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Thread: Letting the SPI generate an interrupt after every byte sent/read in an array

  1. #1
    Junior Member
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    Oct 2019
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    Letting the SPI generate an interrupt after every byte sent/read in an array

    The SPI library lets you send and receive data to and from an SPI device.
    I want to send and read a lot of data to and from devices without putting too much load on the core, so I'd like to do this via DMA.
    But the devices also need specific signals from pins so is it possible to send or read an array of bytes and get an interrupt for every byte that is sent/read? The interrupt can't be tied directly to an output pin because the pin toggle has to have specific timing.
    Any suggestions?

  2. #2
    Senior Member+ KurtE's Avatar
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    Sorry I have no idea of exactly what you are trying to do? Nor which Teensy you are talking about or ???

    In particular what is the relationship of the other signal pins? That is do these pins influence how the device you are connected to use the actual bytes being sent to it?

    Example: take a display like the ILI9341. There are two main other IO signals associated with it. The Chip select (CS) and the Data/Command(DC).
    With these the drivers MUST have the CS asserted through the whole time of the communication and the DC pin must be asserted when a command byte is sent, but not asserted when the data bytes are sent...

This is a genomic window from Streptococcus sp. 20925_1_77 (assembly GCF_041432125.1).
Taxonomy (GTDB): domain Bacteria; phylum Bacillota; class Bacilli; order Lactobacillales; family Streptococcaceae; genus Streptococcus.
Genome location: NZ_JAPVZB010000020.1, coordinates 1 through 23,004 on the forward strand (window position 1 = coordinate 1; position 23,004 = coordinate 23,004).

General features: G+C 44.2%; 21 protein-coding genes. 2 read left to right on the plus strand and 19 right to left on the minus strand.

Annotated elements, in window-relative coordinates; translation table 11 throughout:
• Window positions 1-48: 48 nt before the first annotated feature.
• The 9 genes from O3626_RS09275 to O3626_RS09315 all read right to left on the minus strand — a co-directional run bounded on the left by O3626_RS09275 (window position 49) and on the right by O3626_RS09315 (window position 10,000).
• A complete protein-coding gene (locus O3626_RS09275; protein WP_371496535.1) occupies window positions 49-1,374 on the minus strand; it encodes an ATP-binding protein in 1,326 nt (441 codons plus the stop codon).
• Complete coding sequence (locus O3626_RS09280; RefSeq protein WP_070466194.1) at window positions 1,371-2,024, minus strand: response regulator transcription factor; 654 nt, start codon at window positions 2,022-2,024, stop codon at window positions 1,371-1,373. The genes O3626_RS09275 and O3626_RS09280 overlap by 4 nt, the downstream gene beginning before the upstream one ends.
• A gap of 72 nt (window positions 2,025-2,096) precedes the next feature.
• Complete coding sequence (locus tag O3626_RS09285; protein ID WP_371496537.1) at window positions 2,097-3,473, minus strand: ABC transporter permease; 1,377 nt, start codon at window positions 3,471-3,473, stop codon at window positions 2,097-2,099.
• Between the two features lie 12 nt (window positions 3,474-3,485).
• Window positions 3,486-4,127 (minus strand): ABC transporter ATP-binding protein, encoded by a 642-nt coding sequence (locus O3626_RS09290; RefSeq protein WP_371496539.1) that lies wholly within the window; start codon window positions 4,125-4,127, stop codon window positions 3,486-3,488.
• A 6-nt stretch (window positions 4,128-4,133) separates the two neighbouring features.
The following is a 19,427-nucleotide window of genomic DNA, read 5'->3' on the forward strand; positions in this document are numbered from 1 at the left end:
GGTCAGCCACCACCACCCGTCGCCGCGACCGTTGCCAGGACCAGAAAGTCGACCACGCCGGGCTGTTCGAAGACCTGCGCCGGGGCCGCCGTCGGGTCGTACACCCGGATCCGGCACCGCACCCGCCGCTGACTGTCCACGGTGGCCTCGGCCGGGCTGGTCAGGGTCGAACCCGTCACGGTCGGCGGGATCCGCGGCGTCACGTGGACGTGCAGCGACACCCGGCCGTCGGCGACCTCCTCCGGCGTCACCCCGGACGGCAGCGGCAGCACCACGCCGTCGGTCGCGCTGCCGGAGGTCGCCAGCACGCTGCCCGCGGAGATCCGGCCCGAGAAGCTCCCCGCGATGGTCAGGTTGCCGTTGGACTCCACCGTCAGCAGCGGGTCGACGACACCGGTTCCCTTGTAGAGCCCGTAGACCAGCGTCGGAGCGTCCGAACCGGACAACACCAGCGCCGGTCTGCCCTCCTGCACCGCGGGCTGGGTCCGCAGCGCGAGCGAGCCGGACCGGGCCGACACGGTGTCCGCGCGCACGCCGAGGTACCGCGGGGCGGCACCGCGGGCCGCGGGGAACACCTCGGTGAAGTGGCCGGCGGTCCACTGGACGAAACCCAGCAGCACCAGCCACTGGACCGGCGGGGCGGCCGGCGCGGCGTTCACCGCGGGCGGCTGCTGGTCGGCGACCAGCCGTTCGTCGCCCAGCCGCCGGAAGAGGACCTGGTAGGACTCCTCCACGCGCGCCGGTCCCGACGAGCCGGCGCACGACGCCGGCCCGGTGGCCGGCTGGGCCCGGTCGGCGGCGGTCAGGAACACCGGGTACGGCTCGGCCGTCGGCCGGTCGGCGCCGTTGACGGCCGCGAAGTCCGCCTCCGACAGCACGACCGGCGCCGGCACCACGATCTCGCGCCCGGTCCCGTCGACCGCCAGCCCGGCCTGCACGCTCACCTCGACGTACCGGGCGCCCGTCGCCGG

Is this something like you are talking about? If so you might want to look at some of the different display drivers like the ili9341_t3 (or my version _t3n), which does this.

    But how to do this again depends on which Teensy.
    With the T3.x the code is setup to need the DC to be on an hardware CS pin (and in some drivers the CS must also be). The SPI FIFO queue has 32 bits per entry, and the upper 16 bits has fields in it that allow you to specify the state of the different hardware CS pins for that transfer.....

    For T4, there is only one hardware CS pin example on pin 10 for SPI object. If you use that for DC, there are some tricks I do in the _t3n to make use. But again it is different, in this case again the FIFO is 32 bits, but you can send 32 bits, but there are Commands and Data entries that can be on queue...

    But if you are not using the hardware CS support AND your device requires specific signals changing between transfers, the only real way to do this, is to have to wait until the FIFO queue is empty and the last bits have transferred and then change the state and start the next transfer...

    However again this may be a big issue or maybe not... Example if you are wanting to update a display by DMA, you can do like I did in some of the drivers and first output the stuff to set up the display output often something like:
    <ROWS> r r r r r <Cols> c c c c <write memory> ....
    Where the Rows/COls/Write memory are commands and need DC asserted, I then unassert and then start the DMA operation to send out all of the data for the screen...

    Now if you are simply wanting for some random reason an interrupt for each byte, you might be able to setup a DMA chain and have an interrupt on each of these chain items... But you are not talking about low load!

    Again sorry I am not sure if this helps or not

  3. #3
    Junior Member
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    Thank you, this clears up the issue. I'm using the Teensy 4.0.
    The single hardware CS pin is not enough and the other pins do influence how the device uses the actual bytes (it's a digital-analog-converter).
    I don't think it's that big of an issue, I just won't get to produce a suitable sine signal with a frequency of 500 kHz, only 200 kHz...

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